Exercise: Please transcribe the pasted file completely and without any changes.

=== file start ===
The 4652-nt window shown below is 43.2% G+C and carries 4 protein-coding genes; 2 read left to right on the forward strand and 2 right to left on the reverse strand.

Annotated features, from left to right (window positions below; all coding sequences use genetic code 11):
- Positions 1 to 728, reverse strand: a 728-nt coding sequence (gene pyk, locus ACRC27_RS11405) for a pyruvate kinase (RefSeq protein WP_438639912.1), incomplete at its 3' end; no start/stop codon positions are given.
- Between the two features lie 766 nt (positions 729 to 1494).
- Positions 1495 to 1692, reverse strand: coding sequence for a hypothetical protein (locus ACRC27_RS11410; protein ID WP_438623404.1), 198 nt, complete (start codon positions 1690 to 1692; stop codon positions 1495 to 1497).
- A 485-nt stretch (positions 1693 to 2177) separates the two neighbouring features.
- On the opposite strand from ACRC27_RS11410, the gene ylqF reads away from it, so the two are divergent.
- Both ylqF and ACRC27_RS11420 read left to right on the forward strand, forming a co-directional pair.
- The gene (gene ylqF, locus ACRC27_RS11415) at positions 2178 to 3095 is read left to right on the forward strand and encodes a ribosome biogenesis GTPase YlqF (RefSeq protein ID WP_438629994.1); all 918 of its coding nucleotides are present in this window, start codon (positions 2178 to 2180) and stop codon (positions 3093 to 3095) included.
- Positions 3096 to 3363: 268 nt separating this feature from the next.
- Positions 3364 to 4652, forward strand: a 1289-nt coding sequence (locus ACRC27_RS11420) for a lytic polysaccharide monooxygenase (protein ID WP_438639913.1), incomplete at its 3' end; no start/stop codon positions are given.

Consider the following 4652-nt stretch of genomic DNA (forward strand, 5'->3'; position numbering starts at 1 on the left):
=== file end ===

The 4652-nt window shown below is 43.2% G+C and carries 4 protein-coding genes; 2 read left to right on the forward strand and 2 right to left on the reverse strand.

Annotated features, from left to right (window positions below; all coding sequences use genetic code 11):
- Positions 1 to 728, reverse strand: a 728-nt coding sequence (gene pyk, locus ACRC27_RS11405) for a pyruvate kinase (RefSeq protein WP_438639912.1), incomplete at its 3' end; no start/stop codon positions are given.
- Between the two features lie 766 nt (positions 729 to 1494).
- Positions 1495 to 1692, reverse strand: coding sequence for a hypothetical protein (locus ACRC27_RS11410; protein ID WP_438623404.1), 198 nt, complete (start codon positions 1690 to 1692; stop codon positions 1495 to 1497).
- A 485-nt stretch (positions 1693 to 2177) separates the two neighbouring features.
- On the opposite strand from ACRC27_RS11410, the gene ylqF reads away from it, so the two are divergent.
- Both ylqF and ACRC27_RS11420 read left to right on the forward strand, forming a co-directional pair.
- The gene (gene ylqF, locus ACRC27_RS11415) at positions 2178 to 3095 is read left to right on the forward strand and encodes a ribosome biogenesis GTPase YlqF (RefSeq protein ID WP_438629994.1); all 918 of its coding nucleotides are present in this window, start codon (positions 2178 to 2180) and stop codon (positions 3093 to 3095) included.
- Positions 3096 to 3363: 268 nt separating this feature from the next.
- Positions 3364 to 4652, forward strand: a 1289-nt coding sequence (locus ACRC27_RS11420) for a lytic polysaccharide monooxygenase (protein ID WP_438639913.1), incomplete at its 3' end; no start/stop codon positions are given.

Consider the following 4652-nt stretch of genomic DNA (forward strand, 5'->3'; position numbering starts at 1 on the left):